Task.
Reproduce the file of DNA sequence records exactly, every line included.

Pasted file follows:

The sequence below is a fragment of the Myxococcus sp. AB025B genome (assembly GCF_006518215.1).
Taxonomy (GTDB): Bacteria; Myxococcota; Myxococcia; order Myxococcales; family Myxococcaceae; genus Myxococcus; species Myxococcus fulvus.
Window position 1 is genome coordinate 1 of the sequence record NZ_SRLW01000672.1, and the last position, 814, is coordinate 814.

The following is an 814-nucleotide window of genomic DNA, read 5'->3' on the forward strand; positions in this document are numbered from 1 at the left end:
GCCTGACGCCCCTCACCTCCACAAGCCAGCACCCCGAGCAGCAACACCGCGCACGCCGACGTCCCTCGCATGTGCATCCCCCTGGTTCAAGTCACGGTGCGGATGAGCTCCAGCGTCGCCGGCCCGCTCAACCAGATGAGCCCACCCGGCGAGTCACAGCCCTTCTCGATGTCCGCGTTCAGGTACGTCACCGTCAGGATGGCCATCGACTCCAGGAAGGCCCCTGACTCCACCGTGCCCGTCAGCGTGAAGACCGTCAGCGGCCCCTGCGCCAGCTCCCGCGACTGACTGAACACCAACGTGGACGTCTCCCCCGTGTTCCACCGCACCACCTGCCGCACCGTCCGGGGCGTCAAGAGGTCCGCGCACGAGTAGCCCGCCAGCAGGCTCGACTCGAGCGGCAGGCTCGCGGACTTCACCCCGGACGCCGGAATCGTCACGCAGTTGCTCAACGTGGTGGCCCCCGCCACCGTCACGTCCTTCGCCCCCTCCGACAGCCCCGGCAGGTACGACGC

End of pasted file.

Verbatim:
The sequence below is a fragment of the Myxococcus sp. AB025B genome (assembly GCF_006518215.1).
Taxonomy (GTDB): Bacteria; Myxococcota; Myxococcia; order Myxococcales; family Myxococcaceae; genus Myxococcus; species Myxococcus fulvus.
Window position 1 is genome coordinate 1 of the sequence record NZ_SRLW01000672.1, and the last position, 814, is coordinate 814.

The following is an 814-nucleotide window of genomic DNA, read 5'->3' on the forward strand; positions in this document are numbered from 1 at the left end:
GCCTGACGCCCCTCACCTCCACAAGCCAGCACCCCGAGCAGCAACACCGCGCACGCCGACGTCCCTCGCATGTGCATCCCCCTGGTTCAAGTCACGGTGCGGATGAGCTCCAGCGTCGCCGGCCCGCTCAACCAGATGAGCCCACCCGGCGAGTCACAGCCCTTCTCGATGTCCGCGTTCAGGTACGTCACCGTCAGGATGGCCATCGACTCCAGGAAGGCCCCTGACTCCACCGTGCCCGTCAGCGTGAAGACCGTCAGCGGCCCCTGCGCCAGCTCCCGCGACTGACTGAACACCAACGTGGACGTCTCCCCCGTGTTCCACCGCACCACCTGCCGCACCGTCCGGGGCGTCAAGAGGTCCGCGCACGAGTAGCCCGCCAGCAGGCTCGACTCGAGCGGCAGGCTCGCGGACTTCACCCCGGACGCCGGAATCGTCACGCAGTTGCTCAACGTGGTGGCCCCCGCCACCGTCACGTCCTTCGCCCCCTCCGACAGCCCCGGCAGGTACGACGC